Effective calls to action

What makes an effective call to action?

When buyers and sellers are face to face, calls to action – CTAs – are part of the sales patter. The showman’s initial “Roll up, roll up!” is a CTA that’s designed to attract new customers. Once an irresistible story has been told about whatever is on offer, they then close with another CTA to buy whatever ticket/widget/life-changing product they are peddling. In these situations, the calls to action can be modified by the seller according to how interested, or otherwise, they think their customers are.

But CTAs are just as vital – indeed, even more so – when the buyers and sellers are at a distance from each other, as is much more typically the case nowadays. Whether responding to an advertisement or shopping online, people need to know how they can proceed with a purchase or how to get any additional information they might need before deciding to buy.

Since the advent of e-commerce, the art of creating CTAs that work has become much more of a science. It’s easy and inexpensive to test different messages on different segments of the same audience and then examine the data to reveal which is the more effective. It has enabled the rapid evolution a few current principles behind successful CTAs. Let’s take a look at them.


1. Use persuasive text



This screenshot uses a few techniques that combine to make an effective CTA. It very simply sets out a customer need and a benefit. if 76% of Google and Facebook budgets are wasted, the odds are high that the visitor is part of the 76% who need to get more for their money. The problem is solved by talking to the company’s experts.

‘Free’ is a powerful word in CTAs, and free offers and free trials are a common feature of many e-commerce websites. Free offers and trials often sit alongside an alternative button that allows those who are ready to commit now to spend their money.

Another reason for offering more than one course of action is that there is more chance of keeping your audience with you. If only an option to buy is presented, it risks losing those potential customers who aren’t yet ready to take that action.



Apple’s brand is so strong, they have a queue of people who will buy the latest iPhone almost regardless of any consideration beyond the fact that it is from Apple. Hence their CTA screen is a model of simplicity, and the straightforward choices on offer are ‘Learn more’ and ‘Buy’.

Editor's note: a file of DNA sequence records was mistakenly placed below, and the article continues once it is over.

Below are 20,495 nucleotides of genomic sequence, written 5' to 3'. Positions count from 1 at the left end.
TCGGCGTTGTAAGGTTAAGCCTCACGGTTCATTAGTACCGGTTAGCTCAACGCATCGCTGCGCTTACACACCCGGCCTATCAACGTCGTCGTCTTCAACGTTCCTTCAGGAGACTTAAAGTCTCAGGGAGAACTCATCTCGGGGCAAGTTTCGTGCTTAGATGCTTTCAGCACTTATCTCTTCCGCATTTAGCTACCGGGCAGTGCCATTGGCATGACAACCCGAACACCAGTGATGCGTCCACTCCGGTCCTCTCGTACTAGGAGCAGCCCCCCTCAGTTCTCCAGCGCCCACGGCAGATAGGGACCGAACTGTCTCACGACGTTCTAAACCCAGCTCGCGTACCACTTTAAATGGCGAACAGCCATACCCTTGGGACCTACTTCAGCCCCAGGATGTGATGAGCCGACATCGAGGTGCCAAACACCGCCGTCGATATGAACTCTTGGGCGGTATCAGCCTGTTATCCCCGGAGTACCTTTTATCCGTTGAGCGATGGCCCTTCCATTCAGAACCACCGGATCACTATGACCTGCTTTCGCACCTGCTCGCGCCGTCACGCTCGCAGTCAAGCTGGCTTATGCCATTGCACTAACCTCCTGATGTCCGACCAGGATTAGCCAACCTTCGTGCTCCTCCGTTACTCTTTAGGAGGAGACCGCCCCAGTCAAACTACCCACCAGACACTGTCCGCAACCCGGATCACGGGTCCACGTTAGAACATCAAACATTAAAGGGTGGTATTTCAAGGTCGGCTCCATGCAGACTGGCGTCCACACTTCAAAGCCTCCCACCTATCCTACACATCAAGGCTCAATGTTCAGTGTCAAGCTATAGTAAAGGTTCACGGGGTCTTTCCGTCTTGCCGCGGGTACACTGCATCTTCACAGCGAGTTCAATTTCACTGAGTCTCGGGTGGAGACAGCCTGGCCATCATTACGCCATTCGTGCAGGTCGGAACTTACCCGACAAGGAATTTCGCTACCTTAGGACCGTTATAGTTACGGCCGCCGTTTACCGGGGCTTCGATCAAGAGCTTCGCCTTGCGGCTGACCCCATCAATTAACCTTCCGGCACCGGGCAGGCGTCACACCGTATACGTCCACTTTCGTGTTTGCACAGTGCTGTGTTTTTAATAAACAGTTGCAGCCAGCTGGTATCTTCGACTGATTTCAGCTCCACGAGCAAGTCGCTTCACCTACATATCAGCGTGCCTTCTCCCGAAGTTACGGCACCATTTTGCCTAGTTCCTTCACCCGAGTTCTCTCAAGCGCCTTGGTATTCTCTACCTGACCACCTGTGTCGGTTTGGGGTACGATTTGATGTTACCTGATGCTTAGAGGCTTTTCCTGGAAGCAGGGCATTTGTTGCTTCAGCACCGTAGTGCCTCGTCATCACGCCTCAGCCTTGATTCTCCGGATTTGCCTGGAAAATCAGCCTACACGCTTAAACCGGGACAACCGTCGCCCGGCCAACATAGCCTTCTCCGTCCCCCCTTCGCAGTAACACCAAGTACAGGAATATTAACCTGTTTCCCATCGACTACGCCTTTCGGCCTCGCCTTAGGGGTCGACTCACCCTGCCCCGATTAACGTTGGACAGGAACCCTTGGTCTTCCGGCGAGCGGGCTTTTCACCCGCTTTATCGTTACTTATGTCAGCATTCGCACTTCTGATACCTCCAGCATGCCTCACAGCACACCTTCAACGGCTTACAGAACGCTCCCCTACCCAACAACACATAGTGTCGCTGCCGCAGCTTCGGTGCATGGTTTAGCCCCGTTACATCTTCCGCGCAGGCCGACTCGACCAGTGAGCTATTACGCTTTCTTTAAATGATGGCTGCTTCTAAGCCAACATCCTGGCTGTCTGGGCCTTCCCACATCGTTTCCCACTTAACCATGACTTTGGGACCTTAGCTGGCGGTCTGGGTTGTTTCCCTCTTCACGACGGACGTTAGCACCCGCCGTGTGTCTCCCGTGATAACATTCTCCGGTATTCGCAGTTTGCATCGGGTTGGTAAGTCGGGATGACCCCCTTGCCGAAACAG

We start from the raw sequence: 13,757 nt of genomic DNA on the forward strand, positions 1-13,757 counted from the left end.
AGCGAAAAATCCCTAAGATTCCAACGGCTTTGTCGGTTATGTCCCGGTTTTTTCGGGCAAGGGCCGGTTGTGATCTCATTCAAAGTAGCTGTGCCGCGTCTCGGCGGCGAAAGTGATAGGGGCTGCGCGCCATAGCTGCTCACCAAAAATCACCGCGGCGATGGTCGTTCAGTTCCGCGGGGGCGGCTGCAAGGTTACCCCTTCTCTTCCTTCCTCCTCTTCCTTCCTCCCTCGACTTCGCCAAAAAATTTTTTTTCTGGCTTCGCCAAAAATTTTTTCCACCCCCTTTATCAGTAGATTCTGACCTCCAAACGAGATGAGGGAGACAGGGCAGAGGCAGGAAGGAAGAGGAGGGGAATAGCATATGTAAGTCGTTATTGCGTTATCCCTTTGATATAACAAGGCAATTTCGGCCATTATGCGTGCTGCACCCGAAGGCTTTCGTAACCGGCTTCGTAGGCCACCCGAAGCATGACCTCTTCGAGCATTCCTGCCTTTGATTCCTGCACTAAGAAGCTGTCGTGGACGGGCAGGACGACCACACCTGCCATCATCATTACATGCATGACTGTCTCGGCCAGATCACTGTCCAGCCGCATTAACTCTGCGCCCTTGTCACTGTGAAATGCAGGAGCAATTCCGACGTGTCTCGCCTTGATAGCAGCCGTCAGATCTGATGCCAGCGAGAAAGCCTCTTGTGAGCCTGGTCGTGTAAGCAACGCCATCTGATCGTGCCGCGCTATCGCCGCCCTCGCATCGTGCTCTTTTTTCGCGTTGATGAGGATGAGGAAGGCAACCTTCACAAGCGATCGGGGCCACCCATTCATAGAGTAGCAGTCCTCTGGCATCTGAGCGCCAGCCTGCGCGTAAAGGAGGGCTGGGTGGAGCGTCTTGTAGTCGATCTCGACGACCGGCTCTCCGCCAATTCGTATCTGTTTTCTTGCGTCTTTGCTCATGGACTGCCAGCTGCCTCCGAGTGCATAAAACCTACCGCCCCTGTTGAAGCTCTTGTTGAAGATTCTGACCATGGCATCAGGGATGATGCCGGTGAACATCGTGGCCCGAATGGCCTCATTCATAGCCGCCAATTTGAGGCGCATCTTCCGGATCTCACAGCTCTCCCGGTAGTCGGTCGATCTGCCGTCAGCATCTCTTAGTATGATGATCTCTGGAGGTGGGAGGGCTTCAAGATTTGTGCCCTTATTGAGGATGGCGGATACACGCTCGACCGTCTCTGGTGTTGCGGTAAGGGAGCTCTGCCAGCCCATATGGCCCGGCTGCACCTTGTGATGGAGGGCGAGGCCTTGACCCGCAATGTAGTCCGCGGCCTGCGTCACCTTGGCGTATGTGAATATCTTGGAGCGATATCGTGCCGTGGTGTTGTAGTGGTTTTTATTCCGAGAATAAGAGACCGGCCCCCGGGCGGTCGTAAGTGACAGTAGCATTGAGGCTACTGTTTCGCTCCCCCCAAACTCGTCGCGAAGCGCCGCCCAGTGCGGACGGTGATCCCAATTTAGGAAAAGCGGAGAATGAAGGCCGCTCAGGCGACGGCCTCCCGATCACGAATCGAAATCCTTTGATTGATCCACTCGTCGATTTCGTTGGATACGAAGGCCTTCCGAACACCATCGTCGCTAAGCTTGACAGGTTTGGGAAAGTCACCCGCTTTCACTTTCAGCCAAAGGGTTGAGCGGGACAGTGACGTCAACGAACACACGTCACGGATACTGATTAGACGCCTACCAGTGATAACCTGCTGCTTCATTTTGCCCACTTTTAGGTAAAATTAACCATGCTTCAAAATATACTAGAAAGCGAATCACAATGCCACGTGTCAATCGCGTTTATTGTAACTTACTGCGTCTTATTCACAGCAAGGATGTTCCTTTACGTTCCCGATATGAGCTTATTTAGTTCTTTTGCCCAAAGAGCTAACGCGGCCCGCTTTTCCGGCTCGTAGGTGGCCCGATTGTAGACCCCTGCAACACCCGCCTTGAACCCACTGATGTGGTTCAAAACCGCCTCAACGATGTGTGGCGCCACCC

Putting the buyer in control like this may seem counter-intuitive to sales people who like to steer their conversations down proven routes, but it reflects the reality: remote customers do have control, so make a virtue of it.


2. Create a sense of urgency

Create a sense of urgency


‘Grab’ implies speed, while ‘start earning’ offers the customer an immediate benefit that will accrue if they take action.

Putting the buyer in control like this may seem counter-intuitive to sales people who like to steer their conversations down proven routes, but it reflects the reality: remote customers do have control, so make a virtue of it.


3. Make them obvious

 It’s almost superfluous to mention, but it should be easy for people to see what they need to do next. On ‘busy’ web pages key information can get lost, so give it prominence. Techniques include making CTA button colours stand out from the rest of the page (sometimes even to the extent of the colours clashing with brand colours, much to some designers’ dismay!) as here:

Clashing colours


There is a risk here that the viewers’ eyes will be drawn to the buttons before the benefit of following the CTA has been established. A CTA button is a mechanism for taking the action called for rather than a CTA as a whole.

Netflix takes a different approach, where their CTA button still stands out but sticks to their brand colour. The option to ‘Cancel at any time’ is also promised, to give the consumer that reassuring control described previously.



Final thoughts

At the time of writing, online hotel booking firms have been taken to task by the Competition and Markets Authority for some of their sales practices, including the use of CTAs that suggest rooms are in shorter supply than they really are. As with all messaging, the aim of finding the ultimate CTA should never overtake the need to maintain brand integrity.



Beware too of offending cultural sensibilities, which change over time, or of not being entirely clear of what action you are calling for. Quite apart from the condescending attitude to women of this infamous advertisement from the long defunct Willesden Electricity Company, its CTA is sinisterly unclear!



Here at Zing, we undertake a message-led approach to everything we create. Take a look at some of our past projects to see for yourself.

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